Unknowns abound at UF autism talks

Published: Saturday, January 17, 2004 at 6:01 a.m.
Last Modified: Saturday, January 17, 2004 at 1:03 a.m.
They came in groups of one or two, armed with notebooks, until more than 100 parents and teachers, college students and professionals were gathered in the auditorium of the McKnight Brain Institute at the University of Florida on Friday for the fifth annual conference on autism.
They came with questions for the seven-member panel, and each question revealed a glimpse of the challenges posed by living with an autistic child.
"How can I take my 4-year-old niece to Disney World?" one woman asked, knowing that any change in routine could start a meltdown.
Dr. Bryan King, director of child and adolescent services at Dartmouth College in New Hampshire, warned that for an autistic child, the excitement and change encountered at Disney would make it far from the happiest place on earth.
Most children with autism have tremendous difficulty learning to engage in the give-and-take of everyday human interaction, King and the other panelists emphasized. That makes it particularly difficult for a parent, teacher or others to connect with them.
Autism is a complex developmental disability that typically appears during the first three years of life. The result of a neurological disorder that affects the functioning of the brain, autism and its associated behaviors have been estimated to occur in as many as two to six in 1,000 individuals, according to the Centers for Disease Control. That means as many as 1.5 million Americans today are living with some form of autism.
Assessing the incidence of autism is difficult, although most groups that track its occurrence would agree that the rate is climbing.
"It's a complicated question," Ronita Wisniewski of the Autism Society of America said Friday. "We don't really have good figures from any source. The latest estimate from the Department of Health and Human Services is that one in every 250 births involves an autism spectrum disorder."
Autism is four times more prevalent in boys than girls and knows no racial, ethnic or social boundaries. And with no unifying theory for what causes autism, there are myriad of approaches to therapy.
One mother of two autistic boys said that just eating a peanut butter-filled cookie will trigger a crying jag in her son that can last all night. She wanted to know what the link was between diet and behavior.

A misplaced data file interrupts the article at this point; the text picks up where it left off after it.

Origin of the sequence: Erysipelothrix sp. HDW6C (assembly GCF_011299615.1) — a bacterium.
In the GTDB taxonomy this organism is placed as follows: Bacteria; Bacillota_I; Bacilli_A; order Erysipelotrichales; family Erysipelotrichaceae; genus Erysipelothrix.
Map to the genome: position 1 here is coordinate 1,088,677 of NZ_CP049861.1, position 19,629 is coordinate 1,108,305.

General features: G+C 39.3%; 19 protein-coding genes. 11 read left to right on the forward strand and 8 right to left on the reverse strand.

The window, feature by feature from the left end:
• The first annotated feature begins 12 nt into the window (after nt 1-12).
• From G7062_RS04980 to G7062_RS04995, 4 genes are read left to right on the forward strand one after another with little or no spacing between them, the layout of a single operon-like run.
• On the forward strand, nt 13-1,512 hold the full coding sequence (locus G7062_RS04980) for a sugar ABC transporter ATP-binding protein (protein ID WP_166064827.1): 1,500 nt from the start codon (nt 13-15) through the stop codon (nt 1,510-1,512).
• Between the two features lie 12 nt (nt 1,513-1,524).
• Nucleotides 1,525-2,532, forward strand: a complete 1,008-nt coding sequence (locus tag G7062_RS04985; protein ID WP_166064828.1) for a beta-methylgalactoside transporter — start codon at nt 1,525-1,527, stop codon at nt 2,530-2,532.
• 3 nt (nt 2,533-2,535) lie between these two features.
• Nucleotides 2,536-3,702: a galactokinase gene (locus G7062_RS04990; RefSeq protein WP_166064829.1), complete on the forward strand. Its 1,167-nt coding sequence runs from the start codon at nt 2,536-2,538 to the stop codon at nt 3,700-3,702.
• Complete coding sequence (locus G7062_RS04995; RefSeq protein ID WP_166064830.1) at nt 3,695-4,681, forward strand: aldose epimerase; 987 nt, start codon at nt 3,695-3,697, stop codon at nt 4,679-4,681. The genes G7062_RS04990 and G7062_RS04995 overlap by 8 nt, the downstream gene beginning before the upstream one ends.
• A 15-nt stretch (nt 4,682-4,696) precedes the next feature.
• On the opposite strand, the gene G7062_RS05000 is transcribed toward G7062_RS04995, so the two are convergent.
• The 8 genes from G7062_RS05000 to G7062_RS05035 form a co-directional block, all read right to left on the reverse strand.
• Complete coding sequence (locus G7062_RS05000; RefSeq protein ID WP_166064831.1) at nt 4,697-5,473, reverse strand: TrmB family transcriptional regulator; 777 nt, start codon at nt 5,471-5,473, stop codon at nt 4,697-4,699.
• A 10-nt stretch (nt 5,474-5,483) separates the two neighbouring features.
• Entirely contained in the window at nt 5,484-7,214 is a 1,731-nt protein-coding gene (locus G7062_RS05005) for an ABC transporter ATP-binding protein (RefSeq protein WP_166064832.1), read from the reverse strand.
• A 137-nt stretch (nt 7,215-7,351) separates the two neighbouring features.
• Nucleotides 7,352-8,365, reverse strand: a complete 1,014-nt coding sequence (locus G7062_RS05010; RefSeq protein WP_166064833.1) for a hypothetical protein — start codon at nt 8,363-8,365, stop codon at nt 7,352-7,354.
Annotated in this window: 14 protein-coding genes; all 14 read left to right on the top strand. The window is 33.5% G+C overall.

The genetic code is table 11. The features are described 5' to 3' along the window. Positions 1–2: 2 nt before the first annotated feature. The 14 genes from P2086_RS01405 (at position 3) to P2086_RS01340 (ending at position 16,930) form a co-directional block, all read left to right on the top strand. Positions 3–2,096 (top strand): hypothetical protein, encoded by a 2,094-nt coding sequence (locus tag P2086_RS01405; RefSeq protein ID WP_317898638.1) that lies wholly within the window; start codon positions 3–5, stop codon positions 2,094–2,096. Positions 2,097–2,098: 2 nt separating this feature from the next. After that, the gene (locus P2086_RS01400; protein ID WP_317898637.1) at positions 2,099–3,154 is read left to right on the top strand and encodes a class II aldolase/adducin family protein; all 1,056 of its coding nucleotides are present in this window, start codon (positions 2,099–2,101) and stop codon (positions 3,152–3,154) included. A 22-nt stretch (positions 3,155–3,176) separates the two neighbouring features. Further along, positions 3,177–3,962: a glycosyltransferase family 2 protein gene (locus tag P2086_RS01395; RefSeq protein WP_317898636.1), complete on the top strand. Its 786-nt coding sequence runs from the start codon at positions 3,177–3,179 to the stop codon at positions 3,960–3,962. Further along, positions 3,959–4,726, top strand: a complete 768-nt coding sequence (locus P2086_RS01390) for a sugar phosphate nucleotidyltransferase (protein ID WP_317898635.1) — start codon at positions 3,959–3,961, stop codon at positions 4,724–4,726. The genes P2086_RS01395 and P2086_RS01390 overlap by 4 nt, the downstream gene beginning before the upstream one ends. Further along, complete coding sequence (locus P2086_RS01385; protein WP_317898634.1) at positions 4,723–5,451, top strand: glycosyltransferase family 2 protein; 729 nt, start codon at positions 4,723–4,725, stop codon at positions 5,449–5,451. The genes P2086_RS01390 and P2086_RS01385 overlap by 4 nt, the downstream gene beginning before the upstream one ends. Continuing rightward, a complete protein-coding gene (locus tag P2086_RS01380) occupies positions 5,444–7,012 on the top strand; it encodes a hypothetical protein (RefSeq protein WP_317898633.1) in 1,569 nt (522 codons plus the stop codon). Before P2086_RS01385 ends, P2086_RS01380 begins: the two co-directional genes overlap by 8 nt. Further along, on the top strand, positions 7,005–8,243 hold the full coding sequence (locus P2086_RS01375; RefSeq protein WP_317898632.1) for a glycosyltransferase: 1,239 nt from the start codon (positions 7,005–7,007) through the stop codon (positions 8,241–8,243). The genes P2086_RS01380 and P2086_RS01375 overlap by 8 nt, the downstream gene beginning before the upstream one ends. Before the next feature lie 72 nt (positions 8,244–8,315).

Jennifer Elder, a UF researcher who studies the father-child communication in homes with autistic children, said that many of these youngsters have a very restrictive food repertoire - eating only one kind of noodles, for example - and researchers don't conclusively know why.
Nor do they understand why some diets, such as one restricting the gluten and casein found in grains and milk products, seem to help some children.
UF researchers are compiling data on a small experimental study that matched a group of autistic children on a gluten-free, casein-free (GFCF) diet against a group on a placebo diet.
"Our initial findings show no significant differences, although some children (on the special diet) responded better in some areas," Elder indicated.
Dr. Charles Williams pointed to Dr. Robert Cade's studies of the GFCF diet at UF, which he said have attracted an international following of families with autistic children.
"It's not uncommon for these families to go all out, and there will be some apparent responders," Williams said. "But over five years, only a minority will sustain the effort, so I'm not sure whether any of this is really helpful."
Methodical studies of all the various dietary supplements and behavioral interventions now being applied in cases of autism are sorely needed, the panelists agreed.
In testing any new approach, "as parents, you must weigh the expense, the time, the inconvenience involved and make a decision to suit your family," Elder said.
FYI: Autism resources
  • Autism Society of America, on the Web at www.autism-society.org
  • University of Florida's Autism Program, directed by Dr. Jodi Star. Call 352-392-8373 for more information.
  • CARD UF: The Center for Autism and Related Disabilities provides resources for families. Call 846-2761 or (800) 754-5891 or visit the Web site at www.card.ufl.edu
  • Reader comments posted to this article may be published in our print edition. All rights reserved. This copyrighted material may not be re-published without permission. Links are encouraged.

    Comments are currently unavailable on this article

    ▲ Return to Top